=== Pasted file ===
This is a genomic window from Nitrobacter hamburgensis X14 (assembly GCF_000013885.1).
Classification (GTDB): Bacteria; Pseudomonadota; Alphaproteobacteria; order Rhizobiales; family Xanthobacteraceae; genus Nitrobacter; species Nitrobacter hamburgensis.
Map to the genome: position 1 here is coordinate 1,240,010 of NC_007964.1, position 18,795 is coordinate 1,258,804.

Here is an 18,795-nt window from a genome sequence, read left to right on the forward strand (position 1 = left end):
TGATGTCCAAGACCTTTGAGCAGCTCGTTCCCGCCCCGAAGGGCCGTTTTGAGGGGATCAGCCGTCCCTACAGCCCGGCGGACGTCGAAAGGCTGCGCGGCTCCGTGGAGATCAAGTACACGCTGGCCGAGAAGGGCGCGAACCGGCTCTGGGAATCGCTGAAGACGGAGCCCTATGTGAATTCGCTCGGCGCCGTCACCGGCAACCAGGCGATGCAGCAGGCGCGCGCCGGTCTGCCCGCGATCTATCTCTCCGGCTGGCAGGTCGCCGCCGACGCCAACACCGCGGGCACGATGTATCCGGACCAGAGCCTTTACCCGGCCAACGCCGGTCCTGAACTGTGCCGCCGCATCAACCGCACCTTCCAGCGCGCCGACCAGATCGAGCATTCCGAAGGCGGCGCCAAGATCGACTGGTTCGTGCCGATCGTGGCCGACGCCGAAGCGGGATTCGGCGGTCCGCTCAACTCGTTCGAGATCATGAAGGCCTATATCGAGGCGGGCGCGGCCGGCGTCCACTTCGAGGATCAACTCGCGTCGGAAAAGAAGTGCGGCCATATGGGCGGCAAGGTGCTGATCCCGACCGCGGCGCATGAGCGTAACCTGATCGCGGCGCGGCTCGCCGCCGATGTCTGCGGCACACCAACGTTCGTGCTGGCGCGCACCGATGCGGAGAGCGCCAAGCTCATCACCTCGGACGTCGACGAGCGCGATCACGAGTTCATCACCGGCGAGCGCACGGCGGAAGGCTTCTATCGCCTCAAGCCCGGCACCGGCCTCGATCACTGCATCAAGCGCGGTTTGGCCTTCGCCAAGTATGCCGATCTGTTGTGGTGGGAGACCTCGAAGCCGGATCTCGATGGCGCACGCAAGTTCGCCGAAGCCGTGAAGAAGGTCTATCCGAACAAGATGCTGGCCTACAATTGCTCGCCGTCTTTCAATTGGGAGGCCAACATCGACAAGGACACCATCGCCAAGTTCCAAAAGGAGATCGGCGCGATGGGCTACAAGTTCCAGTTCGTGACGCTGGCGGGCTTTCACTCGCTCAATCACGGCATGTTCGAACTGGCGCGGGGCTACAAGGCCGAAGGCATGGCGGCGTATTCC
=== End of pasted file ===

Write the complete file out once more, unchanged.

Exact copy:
This is a genomic window from Nitrobacter hamburgensis X14 (assembly GCF_000013885.1).
Classification (GTDB): Bacteria; Pseudomonadota; Alphaproteobacteria; order Rhizobiales; family Xanthobacteraceae; genus Nitrobacter; species Nitrobacter hamburgensis.
Map to the genome: position 1 here is coordinate 1,240,010 of NC_007964.1, position 18,795 is coordinate 1,258,804.

Here is an 18,795-nt window from a genome sequence, read left to right on the forward strand (position 1 = left end):
TGATGTCCAAGACCTTTGAGCAGCTCGTTCCCGCCCCGAAGGGCCGTTTTGAGGGGATCAGCCGTCCCTACAGCCCGGCGGACGTCGAAAGGCTGCGCGGCTCCGTGGAGATCAAGTACACGCTGGCCGAGAAGGGCGCGAACCGGCTCTGGGAATCGCTGAAGACGGAGCCCTATGTGAATTCGCTCGGCGCCGTCACCGGCAACCAGGCGATGCAGCAGGCGCGCGCCGGTCTGCCCGCGATCTATCTCTCCGGCTGGCAGGTCGCCGCCGACGCCAACACCGCGGGCACGATGTATCCGGACCAGAGCCTTTACCCGGCCAACGCCGGTCCTGAACTGTGCCGCCGCATCAACCGCACCTTCCAGCGCGCCGACCAGATCGAGCATTCCGAAGGCGGCGCCAAGATCGACTGGTTCGTGCCGATCGTGGCCGACGCCGAAGCGGGATTCGGCGGTCCGCTCAACTCGTTCGAGATCATGAAGGCCTATATCGAGGCGGGCGCGGCCGGCGTCCACTTCGAGGATCAACTCGCGTCGGAAAAGAAGTGCGGCCATATGGGCGGCAAGGTGCTGATCCCGACCGCGGCGCATGAGCGTAACCTGATCGCGGCGCGGCTCGCCGCCGATGTCTGCGGCACACCAACGTTCGTGCTGGCGCGCACCGATGCGGAGAGCGCCAAGCTCATCACCTCGGACGTCGACGAGCGCGATCACGAGTTCATCACCGGCGAGCGCACGGCGGAAGGCTTCTATCGCCTCAAGCCCGGCACCGGCCTCGATCACTGCATCAAGCGCGGTTTGGCCTTCGCCAAGTATGCCGATCTGTTGTGGTGGGAGACCTCGAAGCCGGATCTCGATGGCGCACGCAAGTTCGCCGAAGCCGTGAAGAAGGTCTATCCGAACAAGATGCTGGCCTACAATTGCTCGCCGTCTTTCAATTGGGAGGCCAACATCGACAAGGACACCATCGCCAAGTTCCAAAAGGAGATCGGCGCGATGGGCTACAAGTTCCAGTTCGTGACGCTGGCGGGCTTTCACTCGCTCAATCACGGCATGTTCGAACTGGCGCGGGGCTACAAGGCCGAAGGCATGGCGGCGTATTCC